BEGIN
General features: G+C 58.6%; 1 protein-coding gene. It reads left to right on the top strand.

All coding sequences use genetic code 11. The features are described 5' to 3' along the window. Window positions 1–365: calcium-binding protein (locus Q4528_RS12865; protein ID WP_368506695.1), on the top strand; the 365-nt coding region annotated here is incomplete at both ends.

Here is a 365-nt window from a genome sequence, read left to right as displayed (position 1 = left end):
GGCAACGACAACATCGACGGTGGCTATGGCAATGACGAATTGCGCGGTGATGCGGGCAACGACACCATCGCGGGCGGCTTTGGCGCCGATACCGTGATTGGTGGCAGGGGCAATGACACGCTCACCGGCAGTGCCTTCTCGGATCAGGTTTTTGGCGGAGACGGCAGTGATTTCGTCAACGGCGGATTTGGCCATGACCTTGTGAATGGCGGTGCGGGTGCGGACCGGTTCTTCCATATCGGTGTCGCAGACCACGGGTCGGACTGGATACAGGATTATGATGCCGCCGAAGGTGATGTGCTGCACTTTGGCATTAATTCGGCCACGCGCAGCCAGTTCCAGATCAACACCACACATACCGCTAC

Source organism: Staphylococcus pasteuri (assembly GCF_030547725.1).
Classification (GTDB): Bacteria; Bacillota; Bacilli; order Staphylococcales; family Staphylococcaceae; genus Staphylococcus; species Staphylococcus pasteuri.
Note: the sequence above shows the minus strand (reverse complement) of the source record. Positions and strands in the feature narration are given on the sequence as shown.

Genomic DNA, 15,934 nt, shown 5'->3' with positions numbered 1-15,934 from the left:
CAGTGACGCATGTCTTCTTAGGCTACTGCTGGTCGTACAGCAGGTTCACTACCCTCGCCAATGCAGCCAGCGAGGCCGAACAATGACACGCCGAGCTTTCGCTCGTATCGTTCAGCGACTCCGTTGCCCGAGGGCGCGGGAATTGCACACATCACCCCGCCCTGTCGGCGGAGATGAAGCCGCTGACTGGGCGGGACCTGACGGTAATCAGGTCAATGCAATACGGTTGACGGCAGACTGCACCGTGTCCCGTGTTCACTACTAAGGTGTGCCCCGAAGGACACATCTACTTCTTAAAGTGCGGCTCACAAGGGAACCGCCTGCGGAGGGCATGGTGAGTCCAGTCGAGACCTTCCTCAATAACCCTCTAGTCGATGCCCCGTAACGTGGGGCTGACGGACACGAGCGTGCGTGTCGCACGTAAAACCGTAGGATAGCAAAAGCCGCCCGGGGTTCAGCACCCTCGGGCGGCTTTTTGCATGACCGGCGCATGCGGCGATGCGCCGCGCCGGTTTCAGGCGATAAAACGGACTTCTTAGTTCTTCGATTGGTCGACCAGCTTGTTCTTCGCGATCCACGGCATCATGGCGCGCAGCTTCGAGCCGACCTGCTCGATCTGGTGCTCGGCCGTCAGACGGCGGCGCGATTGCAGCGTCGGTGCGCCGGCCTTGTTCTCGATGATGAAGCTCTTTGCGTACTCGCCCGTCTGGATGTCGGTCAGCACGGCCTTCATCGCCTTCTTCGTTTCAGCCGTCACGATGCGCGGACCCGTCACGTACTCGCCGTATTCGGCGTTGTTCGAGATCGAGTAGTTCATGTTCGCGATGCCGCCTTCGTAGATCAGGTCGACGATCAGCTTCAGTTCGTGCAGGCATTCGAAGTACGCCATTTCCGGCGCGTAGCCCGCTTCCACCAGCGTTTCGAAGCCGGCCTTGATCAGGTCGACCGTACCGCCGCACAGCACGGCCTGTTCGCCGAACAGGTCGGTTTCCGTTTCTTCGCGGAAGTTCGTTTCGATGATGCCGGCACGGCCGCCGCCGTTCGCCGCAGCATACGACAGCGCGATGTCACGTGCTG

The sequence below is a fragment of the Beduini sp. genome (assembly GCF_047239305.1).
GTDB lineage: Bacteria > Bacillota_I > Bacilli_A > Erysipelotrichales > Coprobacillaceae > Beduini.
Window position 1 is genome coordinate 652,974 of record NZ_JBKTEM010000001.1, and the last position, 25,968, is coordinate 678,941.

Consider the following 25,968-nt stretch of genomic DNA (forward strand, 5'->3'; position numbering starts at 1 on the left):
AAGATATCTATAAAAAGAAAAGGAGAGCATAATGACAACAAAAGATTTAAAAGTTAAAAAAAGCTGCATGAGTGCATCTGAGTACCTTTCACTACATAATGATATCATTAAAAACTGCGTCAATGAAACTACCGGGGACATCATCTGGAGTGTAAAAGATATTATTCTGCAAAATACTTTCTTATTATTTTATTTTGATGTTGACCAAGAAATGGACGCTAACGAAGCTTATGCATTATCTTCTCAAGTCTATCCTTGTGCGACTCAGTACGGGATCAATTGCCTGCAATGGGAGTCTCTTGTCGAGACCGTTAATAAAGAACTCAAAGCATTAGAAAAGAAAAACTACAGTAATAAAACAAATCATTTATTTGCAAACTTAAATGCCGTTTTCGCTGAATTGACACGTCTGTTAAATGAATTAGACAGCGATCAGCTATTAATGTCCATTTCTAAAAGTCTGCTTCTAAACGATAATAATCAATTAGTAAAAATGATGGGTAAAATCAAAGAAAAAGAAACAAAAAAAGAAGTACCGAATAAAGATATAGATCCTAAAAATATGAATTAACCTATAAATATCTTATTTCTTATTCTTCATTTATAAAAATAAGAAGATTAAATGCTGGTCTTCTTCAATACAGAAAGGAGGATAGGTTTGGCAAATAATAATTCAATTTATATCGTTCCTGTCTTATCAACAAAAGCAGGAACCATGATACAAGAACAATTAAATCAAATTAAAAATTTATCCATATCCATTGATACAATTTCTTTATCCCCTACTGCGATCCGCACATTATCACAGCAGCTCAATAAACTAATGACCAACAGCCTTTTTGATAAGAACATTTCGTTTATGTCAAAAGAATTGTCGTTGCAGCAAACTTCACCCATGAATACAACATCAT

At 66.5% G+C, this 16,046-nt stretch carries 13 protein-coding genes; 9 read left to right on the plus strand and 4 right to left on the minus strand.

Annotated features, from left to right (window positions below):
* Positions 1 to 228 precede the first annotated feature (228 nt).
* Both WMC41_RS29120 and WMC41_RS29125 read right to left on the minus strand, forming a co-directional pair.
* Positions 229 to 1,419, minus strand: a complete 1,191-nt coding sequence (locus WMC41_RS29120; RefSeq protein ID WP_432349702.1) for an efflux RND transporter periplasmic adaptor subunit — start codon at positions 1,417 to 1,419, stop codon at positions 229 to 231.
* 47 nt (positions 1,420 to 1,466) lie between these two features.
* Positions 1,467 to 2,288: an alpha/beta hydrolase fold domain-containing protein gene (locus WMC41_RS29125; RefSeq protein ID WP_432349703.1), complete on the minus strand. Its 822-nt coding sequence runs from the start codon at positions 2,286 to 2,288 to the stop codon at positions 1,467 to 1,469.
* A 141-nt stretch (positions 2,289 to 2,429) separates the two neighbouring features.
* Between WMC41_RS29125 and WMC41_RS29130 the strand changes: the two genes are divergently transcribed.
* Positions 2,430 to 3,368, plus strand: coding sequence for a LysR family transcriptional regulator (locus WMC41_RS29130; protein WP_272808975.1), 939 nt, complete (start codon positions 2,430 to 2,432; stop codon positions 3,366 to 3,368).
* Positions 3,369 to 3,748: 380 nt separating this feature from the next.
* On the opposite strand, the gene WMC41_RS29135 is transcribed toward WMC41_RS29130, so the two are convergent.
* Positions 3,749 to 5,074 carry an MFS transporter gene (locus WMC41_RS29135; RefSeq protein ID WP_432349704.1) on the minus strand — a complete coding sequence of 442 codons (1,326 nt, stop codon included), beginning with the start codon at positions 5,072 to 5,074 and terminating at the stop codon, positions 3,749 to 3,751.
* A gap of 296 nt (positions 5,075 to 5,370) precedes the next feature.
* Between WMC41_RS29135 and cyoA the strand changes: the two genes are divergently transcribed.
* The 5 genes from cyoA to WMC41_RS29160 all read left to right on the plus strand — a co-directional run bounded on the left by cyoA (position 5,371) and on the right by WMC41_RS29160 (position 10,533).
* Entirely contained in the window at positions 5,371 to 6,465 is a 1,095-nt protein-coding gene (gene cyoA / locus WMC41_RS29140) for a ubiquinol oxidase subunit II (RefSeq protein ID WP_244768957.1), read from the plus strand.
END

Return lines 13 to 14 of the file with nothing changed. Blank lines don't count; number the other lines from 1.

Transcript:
Consider the following 25,968-nt stretch of genomic DNA (forward strand, 5'->3'; position numbering starts at 1 on the left):
AAGATATCTATAAAAAGAAAAGGAGAGCATAATGACAACAAAAGATTTAAAAGTTAAAAAAAGCTGCATGAGTGCATCTGAGTACCTTTCACTACATAATGATATCATTAAAAACTGCGTCAATGAAACTACCGGGGACATCATCTGGAGTGTAAAAGATATTATTCTGCAAAATACTTTCTTATTATTTTATTTTGATGTTGACCAAGAAATGGACGCTAACGAAGCTTATGCATTATCTTCTCAAGTCTATCCTTGTGCGACTCAGTACGGGATCAATTGCCTGCAATGGGAGTCTCTTGTCGAGACCGTTAATAAAGAACTCAAAGCATTAGAAAAGAAAAACTACAGTAATAAAACAAATCATTTATTTGCAAACTTAAATGCCGTTTTCGCTGAATTGACACGTCTGTTAAATGAATTAGACAGCGATCAGCTATTAATGTCCATTTCTAAAAGTCTGCTTCTAAACGATAATAATCAATTAGTAAAAATGATGGGTAAAATCAAAGAAAAAGAAACAAAAAAAGAAGTACCGAATAAAGATATAGATCCTAAAAATATGAATTAACCTATAAATATCTTATTTCTTATTCTTCATTTATAAAAATAAGAAGATTAAATGCTGGTCTTCTTCAATACAGAAAGGAGGATAGGTTTGGCAAATAATAATTCAATTTATATCGTTCCTGTCTTATCAACAAAAGCAGGAACCATGATACAAGAACAATTAAATCAAATTAAAAATTTATCCATATCCATTGATACAATTTCTTTATCCCCTACTGCGATCCGCACATTATCACAGCAGCTCAATAAACTAATGACCAACAGCCTTTTTGATAAGAACATTTCGTTTATGTCAAAAGAATTGTCGTTGCAGCAAACTTCACCCATGAATACAACATCAT